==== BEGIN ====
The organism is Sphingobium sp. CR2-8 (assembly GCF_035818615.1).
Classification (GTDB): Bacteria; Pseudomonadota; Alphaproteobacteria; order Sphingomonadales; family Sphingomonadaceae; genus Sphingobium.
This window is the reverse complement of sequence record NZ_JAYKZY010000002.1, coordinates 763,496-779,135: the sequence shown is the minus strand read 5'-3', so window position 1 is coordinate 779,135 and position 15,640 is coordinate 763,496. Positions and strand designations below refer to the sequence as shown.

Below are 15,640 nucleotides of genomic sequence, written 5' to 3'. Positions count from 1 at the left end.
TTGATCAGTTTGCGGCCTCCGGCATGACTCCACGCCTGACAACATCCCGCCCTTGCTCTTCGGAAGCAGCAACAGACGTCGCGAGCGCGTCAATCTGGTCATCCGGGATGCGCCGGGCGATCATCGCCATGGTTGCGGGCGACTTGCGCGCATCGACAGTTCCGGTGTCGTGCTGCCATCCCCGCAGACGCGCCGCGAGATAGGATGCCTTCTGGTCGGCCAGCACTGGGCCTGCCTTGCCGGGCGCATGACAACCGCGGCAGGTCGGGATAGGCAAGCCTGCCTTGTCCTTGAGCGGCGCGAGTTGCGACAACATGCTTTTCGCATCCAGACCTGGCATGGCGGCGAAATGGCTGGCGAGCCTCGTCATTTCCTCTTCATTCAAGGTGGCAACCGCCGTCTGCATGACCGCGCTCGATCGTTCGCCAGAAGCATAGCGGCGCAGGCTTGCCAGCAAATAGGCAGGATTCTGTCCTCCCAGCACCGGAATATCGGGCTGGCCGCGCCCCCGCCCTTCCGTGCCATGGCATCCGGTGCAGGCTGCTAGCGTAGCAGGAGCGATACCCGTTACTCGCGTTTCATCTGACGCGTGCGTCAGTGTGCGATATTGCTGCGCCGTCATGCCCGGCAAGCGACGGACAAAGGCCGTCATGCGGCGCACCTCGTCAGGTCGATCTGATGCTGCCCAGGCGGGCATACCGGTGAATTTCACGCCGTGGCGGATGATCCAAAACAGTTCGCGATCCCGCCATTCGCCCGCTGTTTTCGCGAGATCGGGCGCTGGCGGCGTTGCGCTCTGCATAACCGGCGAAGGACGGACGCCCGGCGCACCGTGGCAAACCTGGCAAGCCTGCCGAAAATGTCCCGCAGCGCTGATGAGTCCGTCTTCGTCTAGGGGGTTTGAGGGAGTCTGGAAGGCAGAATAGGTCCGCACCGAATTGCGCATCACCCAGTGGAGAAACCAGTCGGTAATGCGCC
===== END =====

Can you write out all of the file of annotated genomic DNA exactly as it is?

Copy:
The organism is Sphingobium sp. CR2-8 (assembly GCF_035818615.1).
Classification (GTDB): Bacteria; Pseudomonadota; Alphaproteobacteria; order Sphingomonadales; family Sphingomonadaceae; genus Sphingobium.
This window is the reverse complement of sequence record NZ_JAYKZY010000002.1, coordinates 763,496-779,135: the sequence shown is the minus strand read 5'-3', so window position 1 is coordinate 779,135 and position 15,640 is coordinate 763,496. Positions and strand designations below refer to the sequence as shown.

Below are 15,640 nucleotides of genomic sequence, written 5' to 3'. Positions count from 1 at the left end.
TTGATCAGTTTGCGGCCTCCGGCATGACTCCACGCCTGACAACATCCCGCCCTTGCTCTTCGGAAGCAGCAACAGACGTCGCGAGCGCGTCAATCTGGTCATCCGGGATGCGCCGGGCGATCATCGCCATGGTTGCGGGCGACTTGCGCGCATCGACAGTTCCGGTGTCGTGCTGCCATCCCCGCAGACGCGCCGCGAGATAGGATGCCTTCTGGTCGGCCAGCACTGGGCCTGCCTTGCCGGGCGCATGACAACCGCGGCAGGTCGGGATAGGCAAGCCTGCCTTGTCCTTGAGCGGCGCGAGTTGCGACAACATGCTTTTCGCATCCAGACCTGGCATGGCGGCGAAATGGCTGGCGAGCCTCGTCATTTCCTCTTCATTCAAGGTGGCAACCGCCGTCTGCATGACCGCGCTCGATCGTTCGCCAGAAGCATAGCGGCGCAGGCTTGCCAGCAAATAGGCAGGATTCTGTCCTCCCAGCACCGGAATATCGGGCTGGCCGCGCCCCCGCCCTTCCGTGCCATGGCATCCGGTGCAGGCTGCTAGCGTAGCAGGAGCGATACCCGTTACTCGCGTTTCATCTGACGCGTGCGTCAGTGTGCGATATTGCTGCGCCGTCATGCCCGGCAAGCGACGGACAAAGGCCGTCATGCGGCGCACCTCGTCAGGTCGATCTGATGCTGCCCAGGCGGGCATACCGGTGAATTTCACGCCGTGGCGGATGATCCAAAACAGTTCGCGATCCCGCCATTCGCCCGCTGTTTTCGCGAGATCGGGCGCTGGCGGCGTTGCGCTCTGCATAACCGGCGAAGGACGGACGCCCGGCGCACCGTGGCAAACCTGGCAAGCCTGCCGAAAATGTCCCGCAGCGCTGATGAGTCCGTCTTCGTCTAGGGGGTTTGAGGGAGTCTGGAAGGCAGAATAGGTCCGCACCGAATTGCGCATCACCCAGTGGAGAAACCAGTCGGTAATGCGCC